loading page

Impact of Preoperative Pulmonary Hypertension on Early Surgical Death in Patients Undergoing Mitral Valve Surgery due to Rheumatic Diseas
  • +6
  • Gustavo Pinheiro Santana,
  • Rodrigo M Vieira De Melo,
  • Tainá T Viana,
  • Luanna M Damasceno,
  • Pedro F Soares,
  • José Vs Santos,
  • Arthur Tolentino,
  • Edmundo J.N Câmara,
  • Luiz Cs Passos
Gustavo Pinheiro Santana
Federal University of Bahia

Corresponding Author:gustavosantan@hotmail.com

Author Profile
Rodrigo M Vieira De Melo
Federal University of Bahia
Tainá T Viana
Federal University of Bahia, Ana Nery Hospital
Luanna M Damasceno
Ana Nery Hospital
Pedro F Soares
Ana Nery Hospital
José Vs Santos
Federal University of Bahia
Arthur Tolentino
Federal University of Bahia
Edmundo J.N Câmara
Ana Nery Hospital
Luiz Cs Passos
Federal University of Bahia, Ana Nery Hospital


Objective: In a population of patients undergoing cardiac surgery for rheumatic mitral valve disease, evaluate the impact of preoperative PH on early surgical mortality.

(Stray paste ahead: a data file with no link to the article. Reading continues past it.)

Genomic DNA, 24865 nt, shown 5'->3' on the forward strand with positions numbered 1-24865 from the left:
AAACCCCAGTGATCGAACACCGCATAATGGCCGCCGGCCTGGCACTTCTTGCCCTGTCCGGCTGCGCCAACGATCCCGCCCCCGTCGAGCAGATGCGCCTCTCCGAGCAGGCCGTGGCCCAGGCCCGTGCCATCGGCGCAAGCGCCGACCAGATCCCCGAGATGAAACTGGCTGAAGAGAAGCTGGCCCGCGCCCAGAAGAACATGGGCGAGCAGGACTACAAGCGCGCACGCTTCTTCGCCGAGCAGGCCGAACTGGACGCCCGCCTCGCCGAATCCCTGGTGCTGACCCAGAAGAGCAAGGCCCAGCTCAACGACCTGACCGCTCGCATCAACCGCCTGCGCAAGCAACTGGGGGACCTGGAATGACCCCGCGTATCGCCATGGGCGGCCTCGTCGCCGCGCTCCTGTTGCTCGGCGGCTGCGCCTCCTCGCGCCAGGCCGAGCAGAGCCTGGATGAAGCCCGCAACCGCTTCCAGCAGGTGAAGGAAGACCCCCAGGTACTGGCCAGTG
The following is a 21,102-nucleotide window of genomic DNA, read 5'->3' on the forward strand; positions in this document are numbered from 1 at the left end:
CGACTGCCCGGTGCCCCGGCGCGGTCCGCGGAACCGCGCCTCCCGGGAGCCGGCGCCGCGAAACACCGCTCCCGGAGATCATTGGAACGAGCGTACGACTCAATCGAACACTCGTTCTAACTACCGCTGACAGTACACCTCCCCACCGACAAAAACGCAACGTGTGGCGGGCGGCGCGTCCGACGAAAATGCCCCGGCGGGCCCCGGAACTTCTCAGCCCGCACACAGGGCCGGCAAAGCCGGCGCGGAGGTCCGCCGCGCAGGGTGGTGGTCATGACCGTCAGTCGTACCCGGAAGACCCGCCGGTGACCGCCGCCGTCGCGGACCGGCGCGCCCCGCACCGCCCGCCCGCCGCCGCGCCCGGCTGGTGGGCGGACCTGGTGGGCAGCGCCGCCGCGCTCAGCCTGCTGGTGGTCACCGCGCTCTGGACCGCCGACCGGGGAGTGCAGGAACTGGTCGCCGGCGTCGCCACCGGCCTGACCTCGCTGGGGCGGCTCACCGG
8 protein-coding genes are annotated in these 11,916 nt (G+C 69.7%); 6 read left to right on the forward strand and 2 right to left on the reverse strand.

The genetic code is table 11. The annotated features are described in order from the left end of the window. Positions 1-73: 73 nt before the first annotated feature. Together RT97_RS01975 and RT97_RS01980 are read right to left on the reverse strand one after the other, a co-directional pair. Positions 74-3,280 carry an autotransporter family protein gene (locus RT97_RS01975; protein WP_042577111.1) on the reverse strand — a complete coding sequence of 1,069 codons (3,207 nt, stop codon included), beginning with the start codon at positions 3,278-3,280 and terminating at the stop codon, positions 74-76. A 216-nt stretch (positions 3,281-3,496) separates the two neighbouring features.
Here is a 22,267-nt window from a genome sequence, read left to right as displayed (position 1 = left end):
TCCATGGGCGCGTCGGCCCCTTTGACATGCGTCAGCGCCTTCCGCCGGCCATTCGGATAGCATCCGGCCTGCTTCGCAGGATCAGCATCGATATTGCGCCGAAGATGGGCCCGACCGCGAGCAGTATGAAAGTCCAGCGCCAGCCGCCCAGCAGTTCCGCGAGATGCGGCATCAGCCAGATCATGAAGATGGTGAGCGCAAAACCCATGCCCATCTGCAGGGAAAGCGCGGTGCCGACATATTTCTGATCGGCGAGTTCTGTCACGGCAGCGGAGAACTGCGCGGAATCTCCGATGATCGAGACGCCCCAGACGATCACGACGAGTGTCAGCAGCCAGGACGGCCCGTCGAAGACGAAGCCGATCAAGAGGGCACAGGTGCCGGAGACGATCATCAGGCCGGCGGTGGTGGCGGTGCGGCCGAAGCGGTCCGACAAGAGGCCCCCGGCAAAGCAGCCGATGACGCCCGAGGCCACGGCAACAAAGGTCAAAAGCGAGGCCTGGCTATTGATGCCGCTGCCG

Methods: This is a prospective cohort carried out from January 1, 2017 to December 30, 2020. All patients over 18 years of age who underwent cardiac surgery to correct rheumatic mitral valve disease with functional tricuspid regurgitation in an echocardiogram performed up to 6 months before surgery were included. Systolic pulmonary artery pressure (sPAP) value was also defined by preoperative echocardiogram evaluation. The primary outcome was surgical mortality.
Results: 144 patients were included. The mean age was 46.2 (±12.3) years with 107 (74.3%) female individuals, the median left ventricular ejection fraction was 61.0% (55 - 67) and sPAP was 55.0 mmHg (46 - 74), with 45 (31.3%) individuals with right ventricular dysfunction. The predominant valve disease was mitral stenosis (74.3%). The prevalence of severe tricuspid regurgitation was 47.2%. The total in-hospital mortality was 15 (10.4%) individuals. sPAP was independently associated with early surgical death RR 1.04 (1.01 – 1.07), p = 0.003. To determine a sPAP cut-off that indicates higher mortality and help decision making in clinical practice, we performed an analysis through the ROC curve (area 0.70, p=0.012). The estimated value of 73.5mmHg has the highest accuracy in our model for predicting early mortality.
Conclusion: In patients with rheumatic heart disease who will undergo mitral valve surgery, pulmonary hypertension is associated with higher early mortality. Values above 73.5 mmHg predict higher risk and, in this part of the population, additional measures to control intraoperative and immediate postoperative pulmonary hypertension should be considered.